"BUT I DON’T HAVE A SUIT: Per Access Hollywood, 'When staying at George Clooney’s Italian villa you might end up in the lake – without your clothes on! Access Hollywood caught up with the actor at the premiere of this latest movie, 'The Ides of March,' where he told us that his Lake Como palazzo has a long history of inspiring distinguished newscasters to take a dip in the pristine waters.'I got Charlie Rose to jump in the water too,' George told Access on Tuesday night. 'Once, I got Walter Cronkite jump in the lake a long time ago, so now once you get Walter Cronkite, you get all these classy journalists to jump in the lake now.' Earlier on Tuesday during an appearance on 'Conan,' George’s co-star, Marisa Tomei, revealed that Charlie wasn’t the only 'Ides' star jumping in the lake.
'Charlie Rose can be hot. We had some hijinks over there in Como. He’s a sport,' Marisa said of the PBS newsman, explaining that she, Evan Rachel Wood and Charlie (who also stars in 'Ides') recently stayed at Clooney’s home."  (WJLA)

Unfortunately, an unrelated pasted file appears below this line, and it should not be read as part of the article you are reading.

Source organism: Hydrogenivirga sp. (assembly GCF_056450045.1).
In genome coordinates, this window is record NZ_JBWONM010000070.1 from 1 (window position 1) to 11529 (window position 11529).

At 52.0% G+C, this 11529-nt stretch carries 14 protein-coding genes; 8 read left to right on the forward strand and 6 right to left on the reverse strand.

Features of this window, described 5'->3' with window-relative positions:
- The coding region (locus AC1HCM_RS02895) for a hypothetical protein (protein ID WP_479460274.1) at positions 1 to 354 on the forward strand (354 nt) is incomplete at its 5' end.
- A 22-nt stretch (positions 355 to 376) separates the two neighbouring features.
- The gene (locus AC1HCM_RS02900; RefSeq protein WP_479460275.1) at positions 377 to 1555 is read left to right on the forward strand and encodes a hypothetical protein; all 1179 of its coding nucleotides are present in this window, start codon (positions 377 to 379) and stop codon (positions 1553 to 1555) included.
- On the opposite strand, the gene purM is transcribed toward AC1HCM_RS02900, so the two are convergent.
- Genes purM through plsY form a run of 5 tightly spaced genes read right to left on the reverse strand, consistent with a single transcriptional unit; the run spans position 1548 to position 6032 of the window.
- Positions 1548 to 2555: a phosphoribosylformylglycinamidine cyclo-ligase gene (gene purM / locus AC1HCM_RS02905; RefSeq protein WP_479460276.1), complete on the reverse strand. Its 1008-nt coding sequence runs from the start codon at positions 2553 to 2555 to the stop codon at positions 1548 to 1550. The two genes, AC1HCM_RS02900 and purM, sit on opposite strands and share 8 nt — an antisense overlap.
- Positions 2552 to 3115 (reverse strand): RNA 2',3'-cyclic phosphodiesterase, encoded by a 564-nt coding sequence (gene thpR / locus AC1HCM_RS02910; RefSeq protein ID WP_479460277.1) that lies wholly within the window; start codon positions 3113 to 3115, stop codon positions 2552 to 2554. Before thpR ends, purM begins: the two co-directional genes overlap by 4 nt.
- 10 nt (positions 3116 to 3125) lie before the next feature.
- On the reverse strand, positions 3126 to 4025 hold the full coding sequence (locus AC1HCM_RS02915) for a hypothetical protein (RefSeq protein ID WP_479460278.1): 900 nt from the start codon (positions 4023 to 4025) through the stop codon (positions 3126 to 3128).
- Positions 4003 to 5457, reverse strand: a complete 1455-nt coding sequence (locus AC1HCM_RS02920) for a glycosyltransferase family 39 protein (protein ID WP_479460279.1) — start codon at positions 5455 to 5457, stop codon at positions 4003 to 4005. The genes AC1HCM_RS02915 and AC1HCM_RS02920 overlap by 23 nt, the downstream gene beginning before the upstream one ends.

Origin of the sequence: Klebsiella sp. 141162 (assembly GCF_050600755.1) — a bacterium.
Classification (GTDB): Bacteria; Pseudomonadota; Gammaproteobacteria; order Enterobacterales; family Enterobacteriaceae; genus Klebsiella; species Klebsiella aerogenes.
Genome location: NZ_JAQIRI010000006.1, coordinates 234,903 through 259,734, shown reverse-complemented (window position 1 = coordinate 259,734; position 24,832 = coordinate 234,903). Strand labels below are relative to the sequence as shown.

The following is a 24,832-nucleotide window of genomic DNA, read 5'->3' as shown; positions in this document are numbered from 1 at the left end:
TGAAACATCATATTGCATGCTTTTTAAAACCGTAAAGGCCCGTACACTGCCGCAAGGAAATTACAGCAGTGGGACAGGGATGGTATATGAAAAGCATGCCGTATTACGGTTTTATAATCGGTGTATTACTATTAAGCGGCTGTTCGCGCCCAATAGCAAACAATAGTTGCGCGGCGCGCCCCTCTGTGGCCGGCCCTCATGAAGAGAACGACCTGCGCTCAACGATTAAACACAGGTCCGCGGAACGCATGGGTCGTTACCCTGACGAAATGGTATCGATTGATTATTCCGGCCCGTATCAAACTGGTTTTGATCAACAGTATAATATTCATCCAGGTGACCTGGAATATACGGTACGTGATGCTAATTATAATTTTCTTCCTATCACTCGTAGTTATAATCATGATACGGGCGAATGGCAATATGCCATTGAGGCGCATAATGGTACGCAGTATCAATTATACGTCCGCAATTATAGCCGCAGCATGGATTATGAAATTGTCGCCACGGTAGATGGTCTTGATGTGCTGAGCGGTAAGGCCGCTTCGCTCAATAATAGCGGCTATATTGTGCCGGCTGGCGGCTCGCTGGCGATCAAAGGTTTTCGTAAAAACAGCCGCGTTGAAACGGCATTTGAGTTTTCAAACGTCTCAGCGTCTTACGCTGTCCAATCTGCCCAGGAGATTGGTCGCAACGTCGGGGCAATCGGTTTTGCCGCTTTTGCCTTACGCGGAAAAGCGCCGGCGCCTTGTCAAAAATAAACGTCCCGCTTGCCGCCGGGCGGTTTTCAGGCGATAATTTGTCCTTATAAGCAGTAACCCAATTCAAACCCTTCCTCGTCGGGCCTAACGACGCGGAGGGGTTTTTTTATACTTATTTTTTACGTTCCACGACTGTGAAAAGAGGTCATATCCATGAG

"The Democratic primary in Massachusetts is still almost a year away, but the expected race between the architect of the Consumer Financial Protection Bureau and Republican Sen. Scott Brown is already a hot topic in the financial services universe. 'The potential Brown-Warren matchup is on everyone’s radar,' said Scott Talbot, chief lobbyist for the Financial Services Roundtable. On the Washington cocktail circuit, banking lobbyists are chattering about how to take Warren on. They fear that a massive, public money assault might be more of a gift than a challenge for the Harvard Law School professor who built her reputation taking on big banks. The powerful lobby is in wait-and-see mode, weighing its options as it plots a strategy designed to hit hard, but smart. 'You don’t want to make her sympathetic by landing on her with both feet,' said a financial services industry insider and former GOP Senate aide. All of this could be welcome news for Brown. Even though he’s the fourth-largest recipient of banking, insurance and real estate industry donations in Congress, not everyone in the banking world is enamored with him, since he cast votes to reduce debit card swipe fees and approve financial reforms. 'Better a friend with whom you sometimes disagree but can always talk to, than an antagonist who is always coming at you, guns blazing,' said the former Hill aide. And the industry seems willing to forgive Brown." (Politico)